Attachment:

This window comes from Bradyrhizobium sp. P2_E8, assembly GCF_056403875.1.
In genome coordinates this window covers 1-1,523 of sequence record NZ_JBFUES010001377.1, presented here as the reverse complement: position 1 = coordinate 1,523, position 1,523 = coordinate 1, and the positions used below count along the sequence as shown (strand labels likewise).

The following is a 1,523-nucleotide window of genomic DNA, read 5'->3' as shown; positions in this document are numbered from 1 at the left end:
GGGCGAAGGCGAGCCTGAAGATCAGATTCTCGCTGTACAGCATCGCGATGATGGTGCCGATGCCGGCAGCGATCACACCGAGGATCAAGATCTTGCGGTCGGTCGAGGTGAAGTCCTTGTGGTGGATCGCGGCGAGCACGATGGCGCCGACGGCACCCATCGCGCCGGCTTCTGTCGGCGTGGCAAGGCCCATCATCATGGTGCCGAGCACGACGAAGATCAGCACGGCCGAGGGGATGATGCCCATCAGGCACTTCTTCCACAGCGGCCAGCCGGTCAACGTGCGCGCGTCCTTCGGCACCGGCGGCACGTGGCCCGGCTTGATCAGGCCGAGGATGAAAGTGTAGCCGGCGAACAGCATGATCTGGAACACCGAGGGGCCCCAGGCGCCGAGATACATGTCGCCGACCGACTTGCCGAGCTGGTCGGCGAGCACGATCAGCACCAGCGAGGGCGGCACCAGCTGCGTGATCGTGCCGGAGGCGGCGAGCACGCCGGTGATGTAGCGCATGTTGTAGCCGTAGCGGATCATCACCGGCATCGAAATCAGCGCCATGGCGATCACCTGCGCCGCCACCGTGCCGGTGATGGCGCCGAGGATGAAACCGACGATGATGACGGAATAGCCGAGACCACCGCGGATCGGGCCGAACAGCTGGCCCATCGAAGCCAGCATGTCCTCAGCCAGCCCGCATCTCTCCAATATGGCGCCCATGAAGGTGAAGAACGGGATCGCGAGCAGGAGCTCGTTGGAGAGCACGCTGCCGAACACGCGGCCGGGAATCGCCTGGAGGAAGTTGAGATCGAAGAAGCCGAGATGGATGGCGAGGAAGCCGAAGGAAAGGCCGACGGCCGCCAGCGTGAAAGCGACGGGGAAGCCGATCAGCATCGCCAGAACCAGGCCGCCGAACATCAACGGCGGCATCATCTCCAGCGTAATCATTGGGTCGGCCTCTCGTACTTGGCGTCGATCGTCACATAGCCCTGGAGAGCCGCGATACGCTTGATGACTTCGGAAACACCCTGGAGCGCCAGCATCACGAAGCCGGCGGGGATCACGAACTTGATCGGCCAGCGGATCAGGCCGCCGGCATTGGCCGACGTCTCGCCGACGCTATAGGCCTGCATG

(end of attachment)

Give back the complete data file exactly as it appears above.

This window comes from Bradyrhizobium sp. P2_E8, assembly GCF_056403875.1.
In genome coordinates this window covers 1-1,523 of sequence record NZ_JBFUES010001377.1, presented here as the reverse complement: position 1 = coordinate 1,523, position 1,523 = coordinate 1, and the positions used below count along the sequence as shown (strand labels likewise).

The following is a 1,523-nucleotide window of genomic DNA, read 5'->3' as shown; positions in this document are numbered from 1 at the left end:
GGGCGAAGGCGAGCCTGAAGATCAGATTCTCGCTGTACAGCATCGCGATGATGGTGCCGATGCCGGCAGCGATCACACCGAGGATCAAGATCTTGCGGTCGGTCGAGGTGAAGTCCTTGTGGTGGATCGCGGCGAGCACGATGGCGCCGACGGCACCCATCGCGCCGGCTTCTGTCGGCGTGGCAAGGCCCATCATCATGGTGCCGAGCACGACGAAGATCAGCACGGCCGAGGGGATGATGCCCATCAGGCACTTCTTCCACAGCGGCCAGCCGGTCAACGTGCGCGCGTCCTTCGGCACCGGCGGCACGTGGCCCGGCTTGATCAGGCCGAGGATGAAAGTGTAGCCGGCGAACAGCATGATCTGGAACACCGAGGGGCCCCAGGCGCCGAGATACATGTCGCCGACCGACTTGCCGAGCTGGTCGGCGAGCACGATCAGCACCAGCGAGGGCGGCACCAGCTGCGTGATCGTGCCGGAGGCGGCGAGCACGCCGGTGATGTAGCGCATGTTGTAGCCGTAGCGGATCATCACCGGCATCGAAATCAGCGCCATGGCGATCACCTGCGCCGCCACCGTGCCGGTGATGGCGCCGAGGATGAAACCGACGATGATGACGGAATAGCCGAGACCACCGCGGATCGGGCCGAACAGCTGGCCCATCGAAGCCAGCATGTCCTCAGCCAGCCCGCATCTCTCCAATATGGCGCCCATGAAGGTGAAGAACGGGATCGCGAGCAGGAGCTCGTTGGAGAGCACGCTGCCGAACACGCGGCCGGGAATCGCCTGGAGGAAGTTGAGATCGAAGAAGCCGAGATGGATGGCGAGGAAGCCGAAGGAAAGGCCGACGGCCGCCAGCGTGAAAGCGACGGGGAAGCCGATCAGCATCGCCAGAACCAGGCCGCCGAACATCAACGGCGGCATCATCTCCAGCGTAATCATTGGGTCGGCCTCTCGTACTTGGCGTCGATCGTCACATAGCCCTGGAGAGCCGCGATACGCTTGATGACTTCGGAAACACCCTGGAGCGCCAGCATCACGAAGCCGGCGGGGATCACGAACTTGATCGGCCAGCGGATCAGGCCGCCGGCATTGGCCGACGTCTCGCCGACGCTATAGGCCTGCATG